Spring Fieldwork

Spring fieldwork in northern Indiana can start anywhere as early as mid March, but we started working ground this year early April.   Most of the ground has to be worked prior to planting, although some of the ground is no till, which I will explain.  Now if only the rain would stop around here, so we could get back in the fields and continue planting.


Soiling sampling is something we have done after crops were out of the fields in fall 2015.  Our local co-op comes and takes soil samples and then sends them into the lab for testing.  The reason we test our soils is to make sure the ground is within the range it needs to be and has the fertility required for the next seasons crop.  Variable Rate Technology(VRT) lets us apply fertilizer exactly where the field calls for it and applies what is needed to get us back into the range that is optimal for the next crop planted.  So, thanks to mapping capabilities, like GPS, combined with VRT, farmers can create a prescription for what their field needs and precisely where.

Soil_Sampling

So back to springtime, basically you can do 1 of 3 things to prep the ground and soil for seeds. First, you could plow the ground.  After plowing you need to disc the ground or skip the plowing and just simply disc the field.  Finally, you could leave ground no-till, meaning you leave the soil untouched and undisturbed from equipment like plows and discs and just simply plant the field as is.

The Plow

The advancements in seed genetics technology (like Roundup Ready), has decreased the need for the plow.  Before the technology of Roundup Ready, a farmer had to plow his field to bury weeds that had take root in his soil after the past seasons harvest.  A plow basically hugs and flips over the dirt, along with any weeds. The plow leaves the ground rather unsettled, so the farmer would need to come in and disk over the field to make it smooth.  Sort of double the work, and because seed genetics have become quite sophisticated, the use for the plow, is less and less.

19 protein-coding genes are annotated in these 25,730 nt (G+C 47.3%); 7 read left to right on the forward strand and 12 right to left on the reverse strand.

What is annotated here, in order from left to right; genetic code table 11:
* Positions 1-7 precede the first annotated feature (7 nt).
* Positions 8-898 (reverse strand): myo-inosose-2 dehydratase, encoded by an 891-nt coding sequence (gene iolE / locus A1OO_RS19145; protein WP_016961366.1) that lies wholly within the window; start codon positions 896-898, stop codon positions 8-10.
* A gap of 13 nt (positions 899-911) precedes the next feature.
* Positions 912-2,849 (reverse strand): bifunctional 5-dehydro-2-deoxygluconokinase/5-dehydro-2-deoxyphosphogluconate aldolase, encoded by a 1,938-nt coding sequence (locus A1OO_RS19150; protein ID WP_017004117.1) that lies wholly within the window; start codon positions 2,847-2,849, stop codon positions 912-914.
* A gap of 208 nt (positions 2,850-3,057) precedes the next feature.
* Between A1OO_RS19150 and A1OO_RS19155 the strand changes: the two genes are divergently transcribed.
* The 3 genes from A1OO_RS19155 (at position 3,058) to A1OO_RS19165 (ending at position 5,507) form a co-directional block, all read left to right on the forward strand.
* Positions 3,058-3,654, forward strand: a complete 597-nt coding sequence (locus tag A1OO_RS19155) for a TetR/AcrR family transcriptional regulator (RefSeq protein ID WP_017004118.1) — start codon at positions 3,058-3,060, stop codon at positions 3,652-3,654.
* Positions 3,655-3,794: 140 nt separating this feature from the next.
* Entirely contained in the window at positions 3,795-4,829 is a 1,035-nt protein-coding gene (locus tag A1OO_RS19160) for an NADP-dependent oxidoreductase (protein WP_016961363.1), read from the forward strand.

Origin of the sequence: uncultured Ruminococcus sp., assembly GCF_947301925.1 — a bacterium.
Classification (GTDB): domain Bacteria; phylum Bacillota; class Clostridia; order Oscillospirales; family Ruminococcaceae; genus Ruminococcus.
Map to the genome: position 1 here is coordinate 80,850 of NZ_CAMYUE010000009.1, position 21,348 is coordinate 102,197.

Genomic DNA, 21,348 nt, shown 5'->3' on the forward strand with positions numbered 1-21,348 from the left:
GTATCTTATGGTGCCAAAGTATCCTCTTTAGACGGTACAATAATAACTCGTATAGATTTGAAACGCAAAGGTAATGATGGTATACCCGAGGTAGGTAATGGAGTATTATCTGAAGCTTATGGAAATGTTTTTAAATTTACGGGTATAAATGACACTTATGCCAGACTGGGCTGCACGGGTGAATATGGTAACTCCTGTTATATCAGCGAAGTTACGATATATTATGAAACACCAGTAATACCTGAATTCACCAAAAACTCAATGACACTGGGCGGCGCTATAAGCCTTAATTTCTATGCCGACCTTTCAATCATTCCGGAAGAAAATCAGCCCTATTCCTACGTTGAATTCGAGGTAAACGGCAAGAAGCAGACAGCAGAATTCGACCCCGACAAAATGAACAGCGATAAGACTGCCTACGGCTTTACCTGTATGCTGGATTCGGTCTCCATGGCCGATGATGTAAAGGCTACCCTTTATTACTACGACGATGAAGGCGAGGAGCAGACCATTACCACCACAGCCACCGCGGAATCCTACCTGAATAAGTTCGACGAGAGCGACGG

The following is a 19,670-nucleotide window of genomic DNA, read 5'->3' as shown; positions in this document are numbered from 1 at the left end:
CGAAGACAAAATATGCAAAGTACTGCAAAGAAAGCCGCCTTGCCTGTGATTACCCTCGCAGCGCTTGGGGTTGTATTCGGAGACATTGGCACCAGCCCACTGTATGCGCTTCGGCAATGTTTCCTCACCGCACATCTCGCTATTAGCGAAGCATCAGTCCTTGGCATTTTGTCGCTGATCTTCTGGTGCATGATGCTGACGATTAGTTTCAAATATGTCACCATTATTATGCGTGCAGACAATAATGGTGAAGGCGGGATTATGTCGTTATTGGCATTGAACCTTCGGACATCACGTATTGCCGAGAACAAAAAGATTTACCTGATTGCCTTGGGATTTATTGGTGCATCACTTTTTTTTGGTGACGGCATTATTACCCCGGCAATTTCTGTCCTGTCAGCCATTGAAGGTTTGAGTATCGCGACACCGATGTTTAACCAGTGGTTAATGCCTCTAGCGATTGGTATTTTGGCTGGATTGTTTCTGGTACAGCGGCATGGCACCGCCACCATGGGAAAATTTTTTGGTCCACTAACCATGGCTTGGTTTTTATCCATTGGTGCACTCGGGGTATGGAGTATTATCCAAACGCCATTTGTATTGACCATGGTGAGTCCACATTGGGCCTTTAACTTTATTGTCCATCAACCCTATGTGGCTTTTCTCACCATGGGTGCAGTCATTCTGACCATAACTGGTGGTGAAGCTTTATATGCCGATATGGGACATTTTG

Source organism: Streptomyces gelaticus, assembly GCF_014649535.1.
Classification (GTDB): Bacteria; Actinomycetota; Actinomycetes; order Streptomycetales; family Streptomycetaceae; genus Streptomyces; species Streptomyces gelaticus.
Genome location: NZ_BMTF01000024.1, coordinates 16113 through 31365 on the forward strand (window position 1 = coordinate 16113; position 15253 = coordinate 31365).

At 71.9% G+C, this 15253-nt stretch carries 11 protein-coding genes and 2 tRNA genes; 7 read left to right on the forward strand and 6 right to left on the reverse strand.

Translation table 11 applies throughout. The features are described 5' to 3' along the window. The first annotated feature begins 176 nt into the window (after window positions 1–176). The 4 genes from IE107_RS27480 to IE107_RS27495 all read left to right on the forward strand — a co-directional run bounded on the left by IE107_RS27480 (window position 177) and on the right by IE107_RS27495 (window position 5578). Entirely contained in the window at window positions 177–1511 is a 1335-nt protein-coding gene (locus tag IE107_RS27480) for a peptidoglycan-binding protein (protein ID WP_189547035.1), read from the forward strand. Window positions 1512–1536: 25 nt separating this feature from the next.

In the picture below, we are plowing a neighbors field for our county wide Plow Day.  All plow work accomplished this day is done with antique tractors and alongside fellow farmers in our county.  Fellowship with our neighbors is ultimately what this day is about.

plow day

The Disk

The disk is a big piece of equipment, it roughs up the top layer of soil. Then right behind the disk is what we call the packer. It smooths any clumps left from the disk and also will smash down any smaller rocks that may be on the surface. This way when the planter comes in it can run as smooth as possible.

IMG_4207

The disk will break up that top weed layer of a field, and reveal the nutrient dense soil beneath.  The ground that you will see us working in these pictures is especially nutrient dense, it has been supplemented with liquid gold…hog manure!

spring prep

There is nothing like the smell of freshly turned soil.

or freshly cut hay…..

or cattle at pasture…..

or hog manure,

okay maybe not that last one quite as much……

disc

So, above you will see a side by side picture ofthe work that a disk does. You can see in the picture on the left the ground is very compacted and all that green is competition for a seed to grow.  So that is why we disk, it gives the seeds their best chance and creates a nice seed bed. The picture on the right, the soil is almost fluffy, if I was to walk across it right after the disk, I would leave close to an inch deep footprint.

No-Till

So no-till ground is exactly as it sounds.  No equipment goes across the ground, we rely on natural processes to breakdown the previous years crops. Some reasons people choose to no-till is that it requires less fuel, less wear and tear on equipment, less equipment is needed, saves time and labor, prevents loss of soil moisture in drought conditions, and reduced potential for erosion because the soil is more compact.  No till is not used on every field or farm because of various reasons such as;  the type of soil on that farm, it takes more time for the soil to reach  plantable temperatures, risk of carrying over previous plants diseases, and some studies have said the yield at harvest is not as productive.

no till beans

Now, we are ready to get back to planting if the rain would just hold off!

planting corn

xo, jenn


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